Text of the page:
Article Date: 10/1/2012

instrument focus
instrument focus

Point It Out

The lensmeter's touchscreen makes it a quick, efficient device.

■ Paul Karpecki, O.D., F.A.A.O

The popularity of devices such as smartphones and tablets have made using touchscreens an everyday occurrence.

Optometrists are now seeing this technology make its way into their eyecare practices, such as with Topcon's Computerized Lens-meter CL-300. This device provides quick and efficient measurements through the use of an easily operated touchscreen panel.


The CL-300 features a color LCD monitor with a 5.7-inch touch panel, which coupled with its sleek design makes it look very high-tech and, therefore, has impressed our patients.

The CL-300 features a color LCD monitor with a 5.7-inch touch panel.

The CL-300 measures not only single lenses, but progressives, multifocal lenses and bifocals as well. It can also measure hard and soft contact lenses.

I have found the CL-300 to be particularly important when it comes to measuring prism in a patient's spectacle lens. It is often difficult for technicians to know whether there is prism in a patient's spectacles, and some patients require prism and are unable to function without it.

The CL-300 will measure up to 13 prism D horizontal and 18 prism D vertical so we can see what is already in place in patients' lenses, and that has been extremely valuable for them.

And another valuable capability of the CL-300 is its UV measurement function, which measures the amount of UV light transmitted through the lens. This allows the technician to immediately recommend a second pair of prescription sunglasses or an upgraded lens that provides better UV blockage.

This is not something we have typically measured in the past, and people understand the importance of sun protection. Now, we can tell patients about the ways that direct UV transmission can affect the eye, such as cataracts and macular degeneration.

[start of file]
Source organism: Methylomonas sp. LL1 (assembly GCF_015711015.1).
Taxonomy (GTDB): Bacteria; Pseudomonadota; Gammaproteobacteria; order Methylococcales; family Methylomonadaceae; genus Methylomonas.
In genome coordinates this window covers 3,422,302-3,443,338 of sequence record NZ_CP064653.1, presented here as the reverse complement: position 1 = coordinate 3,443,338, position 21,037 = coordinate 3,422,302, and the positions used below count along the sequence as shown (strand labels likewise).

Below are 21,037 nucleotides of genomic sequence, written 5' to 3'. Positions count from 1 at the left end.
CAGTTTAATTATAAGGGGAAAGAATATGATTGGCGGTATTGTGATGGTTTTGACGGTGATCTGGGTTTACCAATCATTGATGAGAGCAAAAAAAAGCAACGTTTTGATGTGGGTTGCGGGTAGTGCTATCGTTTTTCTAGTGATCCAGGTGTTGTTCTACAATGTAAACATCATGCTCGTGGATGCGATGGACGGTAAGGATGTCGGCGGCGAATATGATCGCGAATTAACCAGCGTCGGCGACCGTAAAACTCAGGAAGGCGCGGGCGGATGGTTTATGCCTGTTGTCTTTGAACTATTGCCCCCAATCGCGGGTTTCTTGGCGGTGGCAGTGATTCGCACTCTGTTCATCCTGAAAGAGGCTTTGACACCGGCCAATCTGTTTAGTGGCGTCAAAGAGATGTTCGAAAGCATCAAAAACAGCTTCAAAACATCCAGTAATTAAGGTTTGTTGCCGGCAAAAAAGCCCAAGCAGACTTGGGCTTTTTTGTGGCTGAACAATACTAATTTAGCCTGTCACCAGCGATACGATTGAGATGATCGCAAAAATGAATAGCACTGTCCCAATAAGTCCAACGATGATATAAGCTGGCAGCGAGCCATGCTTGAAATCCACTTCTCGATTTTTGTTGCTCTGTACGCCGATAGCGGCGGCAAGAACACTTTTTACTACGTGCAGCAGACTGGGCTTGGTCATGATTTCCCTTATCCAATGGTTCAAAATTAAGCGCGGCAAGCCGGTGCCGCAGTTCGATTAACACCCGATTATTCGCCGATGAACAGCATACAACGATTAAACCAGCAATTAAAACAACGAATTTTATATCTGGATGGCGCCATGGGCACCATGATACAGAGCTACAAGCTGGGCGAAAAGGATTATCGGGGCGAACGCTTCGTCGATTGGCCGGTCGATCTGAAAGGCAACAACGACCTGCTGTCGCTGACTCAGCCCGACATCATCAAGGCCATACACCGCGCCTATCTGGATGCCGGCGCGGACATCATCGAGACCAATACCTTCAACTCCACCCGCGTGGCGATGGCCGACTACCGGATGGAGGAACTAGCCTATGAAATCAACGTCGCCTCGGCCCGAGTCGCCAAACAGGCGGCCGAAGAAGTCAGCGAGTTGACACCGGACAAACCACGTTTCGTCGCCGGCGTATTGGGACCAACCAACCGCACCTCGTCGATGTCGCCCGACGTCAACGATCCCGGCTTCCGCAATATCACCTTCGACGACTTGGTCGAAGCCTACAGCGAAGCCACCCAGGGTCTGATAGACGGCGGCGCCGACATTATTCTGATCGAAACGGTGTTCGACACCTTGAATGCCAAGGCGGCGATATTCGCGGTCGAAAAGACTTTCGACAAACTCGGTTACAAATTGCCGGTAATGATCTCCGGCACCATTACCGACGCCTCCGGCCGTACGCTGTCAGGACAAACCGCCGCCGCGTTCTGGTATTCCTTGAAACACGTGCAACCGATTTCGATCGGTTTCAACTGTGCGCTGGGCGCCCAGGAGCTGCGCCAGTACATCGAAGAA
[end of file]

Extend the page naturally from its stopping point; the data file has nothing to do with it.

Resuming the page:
A technician inserts a pair of spectacles on to the device's lens support. When the lens comes into view by the machine, it shows up on the touchscreen. Through a series of beeps and a green “alignment OK” bar on the screen, it asks the technician if the lens is properly aligned. The color LCD monitor allows for color-coding of procedures and results, making them easy for staff to read. For example, when the lens is aligned properly in the machine, the optical center will appear on the screen marked in blue.

The technician can then use the touchscreen to specify the measurements they want taken, which show up in a pink color on the screen. This also shows what type of lens the patient has. When finished, data can either be printed or sent to an EHR system.


A representative from Topcon came to my practice to install the CL-300. They also trained the staff until the early afternoon the next day and help as patients went through the process.

Though we have not needed to contact Topcon's customer service, our staff is comforted to know support is there if we need it.

Return on Investment

We have only been using the Topcon Computer Lensmeter CL-300 in our practice for about four months, and I estimate that it would take us another two months to reach a return on our initial investment.

Also, we have seen benefits in terms of greater efficiency: I estimate the CL-300 saves us about two-to-four minutes in refraction and measurement time per patient. If you are seeing 20 patients a day, that's anywhere from one-to-two hours of saved time, which is invaluable to any practice.

The CL-300 allows for more accurate measurements so we are spending less on prescription remakes. And the ability to measure UV transmission has helped increase our second pair sales by 8% through the last few months, which is substantial.

In my opinion, the Topcon Computerized Lensmeter CL-300 is a state-of-the-art lens-meter. They've taken a piece of equipment we take for granted and brought it to an entirely higher level for the 21st century. OM


Optometric Management, Volume: 47 , Issue: October 2012, page(s): 64 66